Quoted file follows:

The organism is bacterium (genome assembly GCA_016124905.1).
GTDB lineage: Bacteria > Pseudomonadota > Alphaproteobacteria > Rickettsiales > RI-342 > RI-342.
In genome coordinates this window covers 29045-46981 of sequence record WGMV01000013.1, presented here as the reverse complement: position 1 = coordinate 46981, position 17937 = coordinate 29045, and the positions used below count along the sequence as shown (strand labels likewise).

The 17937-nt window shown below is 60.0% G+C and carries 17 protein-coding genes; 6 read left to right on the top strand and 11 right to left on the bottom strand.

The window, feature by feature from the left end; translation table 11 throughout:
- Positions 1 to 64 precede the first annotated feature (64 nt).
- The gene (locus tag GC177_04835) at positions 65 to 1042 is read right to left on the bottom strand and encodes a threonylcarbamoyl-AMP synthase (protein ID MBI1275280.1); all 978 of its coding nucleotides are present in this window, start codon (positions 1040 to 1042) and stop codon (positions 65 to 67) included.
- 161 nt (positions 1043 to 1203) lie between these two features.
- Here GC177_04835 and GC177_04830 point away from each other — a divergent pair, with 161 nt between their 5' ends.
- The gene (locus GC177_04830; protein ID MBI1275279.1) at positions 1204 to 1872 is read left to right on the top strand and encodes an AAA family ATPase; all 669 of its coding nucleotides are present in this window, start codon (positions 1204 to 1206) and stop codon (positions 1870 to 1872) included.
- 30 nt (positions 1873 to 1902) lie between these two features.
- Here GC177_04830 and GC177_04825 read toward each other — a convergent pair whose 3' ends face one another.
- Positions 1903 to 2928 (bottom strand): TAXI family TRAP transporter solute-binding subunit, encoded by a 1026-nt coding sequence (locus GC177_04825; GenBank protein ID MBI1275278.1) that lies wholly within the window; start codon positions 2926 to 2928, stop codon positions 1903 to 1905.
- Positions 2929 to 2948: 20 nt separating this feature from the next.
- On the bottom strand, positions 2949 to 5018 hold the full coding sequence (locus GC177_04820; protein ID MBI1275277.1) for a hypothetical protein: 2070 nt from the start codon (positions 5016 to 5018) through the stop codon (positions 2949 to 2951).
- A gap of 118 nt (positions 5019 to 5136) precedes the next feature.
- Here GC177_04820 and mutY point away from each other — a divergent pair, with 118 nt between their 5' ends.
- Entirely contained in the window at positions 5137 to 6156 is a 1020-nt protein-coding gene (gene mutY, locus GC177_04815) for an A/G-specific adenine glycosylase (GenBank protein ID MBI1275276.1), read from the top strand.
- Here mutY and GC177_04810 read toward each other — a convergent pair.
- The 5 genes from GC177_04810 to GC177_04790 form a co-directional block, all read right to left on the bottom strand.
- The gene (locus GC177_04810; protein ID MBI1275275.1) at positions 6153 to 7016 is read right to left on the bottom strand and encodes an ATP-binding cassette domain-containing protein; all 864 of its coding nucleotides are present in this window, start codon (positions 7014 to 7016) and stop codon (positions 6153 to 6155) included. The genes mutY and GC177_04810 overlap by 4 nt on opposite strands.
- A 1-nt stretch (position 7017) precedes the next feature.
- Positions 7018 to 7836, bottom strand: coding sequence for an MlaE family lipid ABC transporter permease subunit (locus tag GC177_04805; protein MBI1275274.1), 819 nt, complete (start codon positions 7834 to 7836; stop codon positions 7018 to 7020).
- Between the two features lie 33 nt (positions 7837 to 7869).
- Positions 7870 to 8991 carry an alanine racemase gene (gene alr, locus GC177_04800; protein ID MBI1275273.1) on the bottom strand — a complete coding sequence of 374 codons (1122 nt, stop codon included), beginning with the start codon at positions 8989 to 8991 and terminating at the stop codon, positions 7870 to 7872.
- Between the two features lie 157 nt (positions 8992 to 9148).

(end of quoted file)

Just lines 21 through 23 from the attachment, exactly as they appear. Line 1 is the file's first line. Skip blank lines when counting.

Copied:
- The gene (locus GC177_04810; protein ID MBI1275275.1) at positions 6153 to 7016 is read right to left on the bottom strand and encodes an ATP-binding cassette domain-containing protein; all 864 of its coding nucleotides are present in this window, start codon (positions 7014 to 7016) and stop codon (positions 6153 to 6155) included. The genes mutY and GC177_04810 overlap by 4 nt on opposite strands.
- A 1-nt stretch (position 7017) precedes the next feature.
- Positions 7018 to 7836, bottom strand: coding sequence for an MlaE family lipid ABC transporter permease subunit (locus tag GC177_04805; protein MBI1275274.1), 819 nt, complete (start codon positions 7834 to 7836; stop codon positions 7018 to 7020).